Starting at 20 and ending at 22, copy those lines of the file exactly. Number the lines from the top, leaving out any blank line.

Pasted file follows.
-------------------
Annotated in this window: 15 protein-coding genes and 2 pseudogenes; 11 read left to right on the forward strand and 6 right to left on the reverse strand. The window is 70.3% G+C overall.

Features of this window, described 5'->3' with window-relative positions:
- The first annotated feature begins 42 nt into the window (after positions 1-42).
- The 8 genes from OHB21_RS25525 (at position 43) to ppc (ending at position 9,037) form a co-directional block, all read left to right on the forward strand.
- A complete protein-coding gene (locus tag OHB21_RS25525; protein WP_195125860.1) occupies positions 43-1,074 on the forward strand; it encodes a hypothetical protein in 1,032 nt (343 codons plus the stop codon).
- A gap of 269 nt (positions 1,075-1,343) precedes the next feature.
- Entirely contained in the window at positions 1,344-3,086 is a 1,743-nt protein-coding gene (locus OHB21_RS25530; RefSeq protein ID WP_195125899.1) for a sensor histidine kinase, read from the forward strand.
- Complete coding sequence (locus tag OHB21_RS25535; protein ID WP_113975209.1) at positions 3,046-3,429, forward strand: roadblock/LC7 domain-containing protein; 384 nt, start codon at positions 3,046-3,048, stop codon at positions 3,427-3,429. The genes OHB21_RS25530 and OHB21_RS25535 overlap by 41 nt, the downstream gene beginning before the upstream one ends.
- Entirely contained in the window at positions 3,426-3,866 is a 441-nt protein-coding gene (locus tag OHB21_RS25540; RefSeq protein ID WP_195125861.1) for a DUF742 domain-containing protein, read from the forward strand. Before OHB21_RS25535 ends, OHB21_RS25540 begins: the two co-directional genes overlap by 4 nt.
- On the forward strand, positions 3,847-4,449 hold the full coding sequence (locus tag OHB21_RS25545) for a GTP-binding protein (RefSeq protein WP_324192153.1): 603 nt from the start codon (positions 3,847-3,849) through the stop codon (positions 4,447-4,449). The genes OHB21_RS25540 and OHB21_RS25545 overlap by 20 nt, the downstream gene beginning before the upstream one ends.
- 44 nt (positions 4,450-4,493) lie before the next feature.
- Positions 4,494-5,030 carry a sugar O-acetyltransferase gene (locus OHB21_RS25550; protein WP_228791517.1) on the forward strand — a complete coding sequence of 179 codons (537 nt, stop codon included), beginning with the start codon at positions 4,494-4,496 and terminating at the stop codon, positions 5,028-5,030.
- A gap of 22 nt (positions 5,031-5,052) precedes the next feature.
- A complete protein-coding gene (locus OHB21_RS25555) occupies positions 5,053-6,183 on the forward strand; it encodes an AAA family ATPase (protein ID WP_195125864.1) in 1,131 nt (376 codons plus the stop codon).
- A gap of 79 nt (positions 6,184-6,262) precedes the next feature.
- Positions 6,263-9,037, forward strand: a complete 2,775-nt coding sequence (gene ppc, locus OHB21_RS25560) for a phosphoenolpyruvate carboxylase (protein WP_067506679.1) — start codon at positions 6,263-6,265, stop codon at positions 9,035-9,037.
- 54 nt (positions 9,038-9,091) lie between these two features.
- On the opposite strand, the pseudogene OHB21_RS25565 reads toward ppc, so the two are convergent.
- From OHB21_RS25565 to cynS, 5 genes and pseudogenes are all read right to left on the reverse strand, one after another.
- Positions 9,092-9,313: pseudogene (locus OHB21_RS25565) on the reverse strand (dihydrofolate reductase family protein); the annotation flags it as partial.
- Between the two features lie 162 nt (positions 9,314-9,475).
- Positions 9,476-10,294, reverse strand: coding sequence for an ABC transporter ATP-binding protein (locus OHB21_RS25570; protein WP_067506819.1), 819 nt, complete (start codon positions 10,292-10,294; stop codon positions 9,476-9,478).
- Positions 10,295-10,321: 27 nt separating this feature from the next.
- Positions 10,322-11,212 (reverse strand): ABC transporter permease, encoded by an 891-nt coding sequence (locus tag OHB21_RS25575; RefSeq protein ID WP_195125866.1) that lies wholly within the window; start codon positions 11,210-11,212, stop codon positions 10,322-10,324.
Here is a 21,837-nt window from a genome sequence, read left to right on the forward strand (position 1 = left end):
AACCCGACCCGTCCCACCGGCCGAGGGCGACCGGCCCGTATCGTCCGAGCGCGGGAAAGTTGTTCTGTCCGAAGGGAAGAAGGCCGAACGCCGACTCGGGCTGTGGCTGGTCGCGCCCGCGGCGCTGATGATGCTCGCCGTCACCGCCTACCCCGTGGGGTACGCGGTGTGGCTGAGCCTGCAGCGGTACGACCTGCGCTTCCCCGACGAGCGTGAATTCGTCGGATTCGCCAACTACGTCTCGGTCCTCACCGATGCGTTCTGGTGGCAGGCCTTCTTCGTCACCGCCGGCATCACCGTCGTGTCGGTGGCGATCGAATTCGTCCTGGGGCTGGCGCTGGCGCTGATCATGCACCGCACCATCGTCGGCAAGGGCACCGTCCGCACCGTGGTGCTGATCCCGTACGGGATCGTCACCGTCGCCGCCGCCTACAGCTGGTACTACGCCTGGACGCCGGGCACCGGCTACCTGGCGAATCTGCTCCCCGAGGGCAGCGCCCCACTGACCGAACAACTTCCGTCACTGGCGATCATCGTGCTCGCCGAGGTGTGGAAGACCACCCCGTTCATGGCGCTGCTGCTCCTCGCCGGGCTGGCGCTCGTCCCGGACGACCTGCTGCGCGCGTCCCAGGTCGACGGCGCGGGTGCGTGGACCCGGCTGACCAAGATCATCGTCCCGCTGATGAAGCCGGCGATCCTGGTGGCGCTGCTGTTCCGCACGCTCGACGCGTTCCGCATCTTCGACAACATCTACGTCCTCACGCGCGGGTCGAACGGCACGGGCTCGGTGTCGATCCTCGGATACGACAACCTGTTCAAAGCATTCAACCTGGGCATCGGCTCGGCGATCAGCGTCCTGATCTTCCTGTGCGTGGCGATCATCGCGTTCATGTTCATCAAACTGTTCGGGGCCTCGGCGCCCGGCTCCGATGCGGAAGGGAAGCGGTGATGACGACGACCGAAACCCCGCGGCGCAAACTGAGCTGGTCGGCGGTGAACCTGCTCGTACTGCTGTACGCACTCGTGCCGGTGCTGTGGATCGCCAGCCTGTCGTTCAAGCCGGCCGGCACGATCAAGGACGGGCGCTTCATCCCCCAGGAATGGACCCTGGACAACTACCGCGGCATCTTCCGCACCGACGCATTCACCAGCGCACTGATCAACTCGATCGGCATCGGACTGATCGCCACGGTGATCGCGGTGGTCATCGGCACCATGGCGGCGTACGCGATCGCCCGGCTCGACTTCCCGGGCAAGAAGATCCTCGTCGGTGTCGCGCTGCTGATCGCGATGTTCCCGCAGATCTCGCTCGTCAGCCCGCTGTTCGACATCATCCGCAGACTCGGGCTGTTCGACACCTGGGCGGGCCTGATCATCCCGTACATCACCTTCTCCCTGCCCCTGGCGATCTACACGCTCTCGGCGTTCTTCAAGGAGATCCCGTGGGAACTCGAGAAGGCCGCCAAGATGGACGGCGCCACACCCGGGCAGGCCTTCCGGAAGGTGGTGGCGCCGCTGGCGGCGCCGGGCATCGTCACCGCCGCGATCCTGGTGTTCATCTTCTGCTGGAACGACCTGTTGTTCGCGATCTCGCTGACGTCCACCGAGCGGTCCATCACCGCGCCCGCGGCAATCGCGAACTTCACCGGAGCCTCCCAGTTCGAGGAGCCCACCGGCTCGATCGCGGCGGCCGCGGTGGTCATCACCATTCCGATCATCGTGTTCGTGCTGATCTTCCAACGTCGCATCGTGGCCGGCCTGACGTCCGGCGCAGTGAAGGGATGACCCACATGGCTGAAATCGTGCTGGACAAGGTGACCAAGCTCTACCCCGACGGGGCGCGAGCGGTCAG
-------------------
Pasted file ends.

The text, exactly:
- Positions 9,092-9,313: pseudogene (locus OHB21_RS25565) on the reverse strand (dihydrofolate reductase family protein); the annotation flags it as partial.
- Between the two features lie 162 nt (positions 9,314-9,475).
- Positions 9,476-10,294, reverse strand: coding sequence for an ABC transporter ATP-binding protein (locus OHB21_RS25570; protein WP_067506819.1), 819 nt, complete (start codon positions 10,292-10,294; stop codon positions 9,476-9,478).